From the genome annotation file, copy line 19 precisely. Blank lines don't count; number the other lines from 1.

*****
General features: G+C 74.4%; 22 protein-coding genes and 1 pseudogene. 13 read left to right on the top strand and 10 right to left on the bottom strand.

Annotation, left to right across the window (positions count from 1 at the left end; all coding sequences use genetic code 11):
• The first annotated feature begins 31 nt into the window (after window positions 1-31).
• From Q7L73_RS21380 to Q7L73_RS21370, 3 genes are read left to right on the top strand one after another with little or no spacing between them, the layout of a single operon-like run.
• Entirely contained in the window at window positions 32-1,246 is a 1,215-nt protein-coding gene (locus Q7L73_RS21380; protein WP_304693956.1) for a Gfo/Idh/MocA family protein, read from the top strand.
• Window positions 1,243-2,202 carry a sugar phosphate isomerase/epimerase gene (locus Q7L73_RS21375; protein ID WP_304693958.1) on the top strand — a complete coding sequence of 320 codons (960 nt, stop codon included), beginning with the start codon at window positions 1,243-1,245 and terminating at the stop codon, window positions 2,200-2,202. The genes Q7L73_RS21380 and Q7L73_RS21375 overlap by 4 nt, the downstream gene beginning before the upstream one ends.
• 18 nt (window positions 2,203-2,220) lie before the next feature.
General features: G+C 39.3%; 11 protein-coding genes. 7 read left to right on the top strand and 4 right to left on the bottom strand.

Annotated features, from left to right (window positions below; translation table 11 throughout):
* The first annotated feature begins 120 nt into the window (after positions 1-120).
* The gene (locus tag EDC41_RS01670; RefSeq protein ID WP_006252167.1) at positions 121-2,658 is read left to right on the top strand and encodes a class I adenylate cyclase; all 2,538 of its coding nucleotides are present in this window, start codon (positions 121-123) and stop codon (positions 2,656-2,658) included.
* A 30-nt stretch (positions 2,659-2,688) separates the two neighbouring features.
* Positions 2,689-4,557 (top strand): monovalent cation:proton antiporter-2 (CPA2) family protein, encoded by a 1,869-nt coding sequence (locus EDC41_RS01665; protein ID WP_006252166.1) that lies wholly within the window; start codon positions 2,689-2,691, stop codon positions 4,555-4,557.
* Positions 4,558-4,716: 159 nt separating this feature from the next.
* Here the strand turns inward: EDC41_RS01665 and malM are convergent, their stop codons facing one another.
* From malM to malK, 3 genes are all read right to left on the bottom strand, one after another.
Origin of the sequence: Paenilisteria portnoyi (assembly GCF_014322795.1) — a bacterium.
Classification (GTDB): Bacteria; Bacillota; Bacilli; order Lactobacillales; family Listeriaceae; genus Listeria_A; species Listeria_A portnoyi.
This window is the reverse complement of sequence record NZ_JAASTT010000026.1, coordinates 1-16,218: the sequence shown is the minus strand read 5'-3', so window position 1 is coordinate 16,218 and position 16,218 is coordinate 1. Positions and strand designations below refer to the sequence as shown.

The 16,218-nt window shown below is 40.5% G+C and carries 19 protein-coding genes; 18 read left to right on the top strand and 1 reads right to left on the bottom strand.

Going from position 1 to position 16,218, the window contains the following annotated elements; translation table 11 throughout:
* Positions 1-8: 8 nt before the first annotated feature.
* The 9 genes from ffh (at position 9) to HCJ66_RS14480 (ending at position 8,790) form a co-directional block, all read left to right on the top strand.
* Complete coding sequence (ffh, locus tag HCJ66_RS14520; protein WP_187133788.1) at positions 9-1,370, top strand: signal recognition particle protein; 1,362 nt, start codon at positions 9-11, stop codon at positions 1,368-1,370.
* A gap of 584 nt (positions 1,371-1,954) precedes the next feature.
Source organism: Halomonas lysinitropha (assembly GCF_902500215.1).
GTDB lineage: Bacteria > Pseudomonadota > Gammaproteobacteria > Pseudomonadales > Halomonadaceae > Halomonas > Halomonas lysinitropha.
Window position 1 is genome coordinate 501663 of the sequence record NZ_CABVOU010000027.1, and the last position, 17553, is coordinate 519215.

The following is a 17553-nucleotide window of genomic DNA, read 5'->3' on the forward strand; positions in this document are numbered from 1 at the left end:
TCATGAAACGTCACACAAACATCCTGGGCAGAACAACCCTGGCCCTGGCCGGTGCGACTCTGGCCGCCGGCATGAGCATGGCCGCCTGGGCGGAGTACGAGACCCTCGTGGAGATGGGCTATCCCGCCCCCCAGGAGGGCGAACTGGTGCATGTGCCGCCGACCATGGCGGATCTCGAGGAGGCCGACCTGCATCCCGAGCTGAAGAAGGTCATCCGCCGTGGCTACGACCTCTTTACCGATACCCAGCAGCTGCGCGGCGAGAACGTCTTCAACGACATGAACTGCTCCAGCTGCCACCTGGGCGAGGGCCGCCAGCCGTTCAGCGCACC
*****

This window is the reverse complement of sequence record NZ_JAASTT010000026.1, coordinates 1-16,218: the sequence shown is the minus strand read 5'-3', so window position 1 is coordinate 16,218 and position 16,218 is coordinate 1. Positions and strand designations below refer to the sequence as shown.